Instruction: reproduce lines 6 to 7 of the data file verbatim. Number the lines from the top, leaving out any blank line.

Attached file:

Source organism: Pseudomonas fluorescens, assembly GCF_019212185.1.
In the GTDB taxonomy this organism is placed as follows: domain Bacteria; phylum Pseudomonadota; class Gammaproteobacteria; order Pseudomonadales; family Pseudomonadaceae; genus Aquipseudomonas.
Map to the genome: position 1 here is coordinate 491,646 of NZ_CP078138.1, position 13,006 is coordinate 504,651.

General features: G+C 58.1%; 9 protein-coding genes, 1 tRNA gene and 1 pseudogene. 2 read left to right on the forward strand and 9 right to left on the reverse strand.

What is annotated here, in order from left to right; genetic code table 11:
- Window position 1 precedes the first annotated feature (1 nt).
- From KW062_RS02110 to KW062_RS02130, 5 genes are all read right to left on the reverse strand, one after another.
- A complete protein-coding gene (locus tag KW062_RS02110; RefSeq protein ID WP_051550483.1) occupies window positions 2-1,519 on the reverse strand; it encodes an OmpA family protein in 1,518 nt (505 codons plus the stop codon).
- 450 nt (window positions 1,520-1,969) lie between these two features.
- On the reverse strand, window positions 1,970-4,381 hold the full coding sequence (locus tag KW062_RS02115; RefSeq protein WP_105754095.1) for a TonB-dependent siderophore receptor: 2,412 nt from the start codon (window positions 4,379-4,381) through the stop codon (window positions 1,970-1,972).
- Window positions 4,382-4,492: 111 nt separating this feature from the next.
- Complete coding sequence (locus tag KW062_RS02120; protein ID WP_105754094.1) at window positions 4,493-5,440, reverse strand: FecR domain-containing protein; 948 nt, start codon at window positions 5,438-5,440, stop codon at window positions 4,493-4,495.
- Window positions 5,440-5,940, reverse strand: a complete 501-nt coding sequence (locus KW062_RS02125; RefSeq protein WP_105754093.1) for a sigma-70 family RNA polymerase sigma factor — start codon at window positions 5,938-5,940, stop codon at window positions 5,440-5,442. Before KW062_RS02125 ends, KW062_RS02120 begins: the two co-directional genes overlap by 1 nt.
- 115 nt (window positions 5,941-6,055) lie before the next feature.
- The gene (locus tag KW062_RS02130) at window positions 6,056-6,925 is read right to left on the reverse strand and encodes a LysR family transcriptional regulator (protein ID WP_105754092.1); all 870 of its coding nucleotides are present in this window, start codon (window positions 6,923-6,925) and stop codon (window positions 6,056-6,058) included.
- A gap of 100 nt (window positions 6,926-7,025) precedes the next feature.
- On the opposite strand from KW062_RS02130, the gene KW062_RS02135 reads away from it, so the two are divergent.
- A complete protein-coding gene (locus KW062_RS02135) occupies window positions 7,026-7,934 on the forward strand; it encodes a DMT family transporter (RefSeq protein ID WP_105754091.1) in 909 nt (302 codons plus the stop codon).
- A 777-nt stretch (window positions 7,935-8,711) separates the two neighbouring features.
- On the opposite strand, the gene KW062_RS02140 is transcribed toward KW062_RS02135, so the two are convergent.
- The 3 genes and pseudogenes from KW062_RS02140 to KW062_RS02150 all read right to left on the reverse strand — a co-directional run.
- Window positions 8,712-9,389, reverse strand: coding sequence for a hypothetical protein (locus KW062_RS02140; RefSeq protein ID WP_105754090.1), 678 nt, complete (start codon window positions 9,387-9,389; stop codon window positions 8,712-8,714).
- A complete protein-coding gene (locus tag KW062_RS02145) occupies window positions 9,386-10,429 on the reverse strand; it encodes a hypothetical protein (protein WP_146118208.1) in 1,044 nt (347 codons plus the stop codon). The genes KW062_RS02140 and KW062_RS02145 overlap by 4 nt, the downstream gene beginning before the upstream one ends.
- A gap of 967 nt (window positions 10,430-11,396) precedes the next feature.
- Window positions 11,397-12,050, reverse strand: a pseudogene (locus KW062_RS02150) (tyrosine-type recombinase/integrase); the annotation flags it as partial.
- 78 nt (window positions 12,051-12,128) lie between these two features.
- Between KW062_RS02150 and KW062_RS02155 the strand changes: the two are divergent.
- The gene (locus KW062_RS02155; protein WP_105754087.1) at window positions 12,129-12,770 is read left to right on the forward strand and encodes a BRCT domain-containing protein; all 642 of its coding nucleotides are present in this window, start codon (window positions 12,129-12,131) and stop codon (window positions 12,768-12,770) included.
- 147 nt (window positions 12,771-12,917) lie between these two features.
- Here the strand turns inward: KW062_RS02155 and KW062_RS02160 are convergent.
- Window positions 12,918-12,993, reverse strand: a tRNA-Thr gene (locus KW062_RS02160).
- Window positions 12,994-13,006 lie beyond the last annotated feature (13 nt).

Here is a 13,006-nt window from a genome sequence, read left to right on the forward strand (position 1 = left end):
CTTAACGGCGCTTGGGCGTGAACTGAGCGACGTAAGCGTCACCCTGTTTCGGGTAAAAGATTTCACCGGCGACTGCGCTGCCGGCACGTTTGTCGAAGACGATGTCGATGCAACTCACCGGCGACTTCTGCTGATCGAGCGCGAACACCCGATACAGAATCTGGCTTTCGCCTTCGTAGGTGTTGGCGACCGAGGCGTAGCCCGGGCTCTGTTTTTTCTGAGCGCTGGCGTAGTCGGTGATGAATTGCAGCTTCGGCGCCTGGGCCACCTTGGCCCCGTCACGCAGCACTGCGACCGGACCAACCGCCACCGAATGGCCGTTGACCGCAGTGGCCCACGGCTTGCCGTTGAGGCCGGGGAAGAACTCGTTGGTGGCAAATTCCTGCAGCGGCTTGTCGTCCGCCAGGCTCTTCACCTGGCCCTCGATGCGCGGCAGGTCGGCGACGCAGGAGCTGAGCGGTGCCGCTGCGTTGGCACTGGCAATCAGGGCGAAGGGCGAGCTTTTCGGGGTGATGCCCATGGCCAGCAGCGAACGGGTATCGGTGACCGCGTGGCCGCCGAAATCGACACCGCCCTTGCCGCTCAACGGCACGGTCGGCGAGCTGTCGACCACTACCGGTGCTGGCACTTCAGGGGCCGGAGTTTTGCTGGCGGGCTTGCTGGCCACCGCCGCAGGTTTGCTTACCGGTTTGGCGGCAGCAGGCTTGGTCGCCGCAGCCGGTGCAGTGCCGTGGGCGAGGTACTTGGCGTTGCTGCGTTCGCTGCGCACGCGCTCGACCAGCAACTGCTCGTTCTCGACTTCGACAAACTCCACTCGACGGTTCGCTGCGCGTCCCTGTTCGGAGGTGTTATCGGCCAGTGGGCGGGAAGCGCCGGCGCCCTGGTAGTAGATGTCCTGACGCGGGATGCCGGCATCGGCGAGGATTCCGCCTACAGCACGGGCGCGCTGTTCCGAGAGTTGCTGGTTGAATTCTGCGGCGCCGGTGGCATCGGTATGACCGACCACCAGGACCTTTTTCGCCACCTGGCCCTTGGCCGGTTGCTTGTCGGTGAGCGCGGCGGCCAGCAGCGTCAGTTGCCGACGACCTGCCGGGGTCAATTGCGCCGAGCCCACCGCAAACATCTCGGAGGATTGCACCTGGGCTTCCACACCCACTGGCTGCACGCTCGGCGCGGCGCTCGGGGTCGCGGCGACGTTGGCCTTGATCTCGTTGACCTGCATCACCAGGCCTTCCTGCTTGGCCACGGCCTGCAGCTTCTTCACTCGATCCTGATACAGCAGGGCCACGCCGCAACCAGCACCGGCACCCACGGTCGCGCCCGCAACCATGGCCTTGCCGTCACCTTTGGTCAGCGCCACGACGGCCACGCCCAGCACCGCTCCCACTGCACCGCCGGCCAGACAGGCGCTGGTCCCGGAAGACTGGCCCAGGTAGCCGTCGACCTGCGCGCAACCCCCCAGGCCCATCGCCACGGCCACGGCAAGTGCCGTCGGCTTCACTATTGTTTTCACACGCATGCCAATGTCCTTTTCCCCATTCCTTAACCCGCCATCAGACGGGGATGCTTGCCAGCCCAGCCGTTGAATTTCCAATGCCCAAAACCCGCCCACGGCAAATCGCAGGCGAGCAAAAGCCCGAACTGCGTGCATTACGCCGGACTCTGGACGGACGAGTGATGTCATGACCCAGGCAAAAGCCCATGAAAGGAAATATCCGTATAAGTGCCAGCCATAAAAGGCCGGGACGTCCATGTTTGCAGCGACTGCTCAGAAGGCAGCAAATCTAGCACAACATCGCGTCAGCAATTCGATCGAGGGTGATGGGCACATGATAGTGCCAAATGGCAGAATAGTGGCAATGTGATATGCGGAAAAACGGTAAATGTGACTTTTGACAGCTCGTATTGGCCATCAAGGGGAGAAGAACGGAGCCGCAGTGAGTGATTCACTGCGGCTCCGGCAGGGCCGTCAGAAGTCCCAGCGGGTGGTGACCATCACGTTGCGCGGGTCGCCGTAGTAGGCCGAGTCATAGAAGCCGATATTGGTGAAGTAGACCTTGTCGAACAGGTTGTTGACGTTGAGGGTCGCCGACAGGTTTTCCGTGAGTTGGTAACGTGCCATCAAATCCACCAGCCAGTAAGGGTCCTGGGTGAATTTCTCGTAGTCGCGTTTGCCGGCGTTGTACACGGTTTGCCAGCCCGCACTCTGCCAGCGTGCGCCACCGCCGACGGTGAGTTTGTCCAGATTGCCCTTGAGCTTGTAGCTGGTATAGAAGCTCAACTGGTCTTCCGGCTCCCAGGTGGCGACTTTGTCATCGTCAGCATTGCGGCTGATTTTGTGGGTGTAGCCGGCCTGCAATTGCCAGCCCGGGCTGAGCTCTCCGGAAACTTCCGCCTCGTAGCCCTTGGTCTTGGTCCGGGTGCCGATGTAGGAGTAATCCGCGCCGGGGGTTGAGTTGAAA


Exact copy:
- Window position 1 precedes the first annotated feature (1 nt).
- From KW062_RS02110 to KW062_RS02130, 5 genes are all read right to left on the reverse strand, one after another.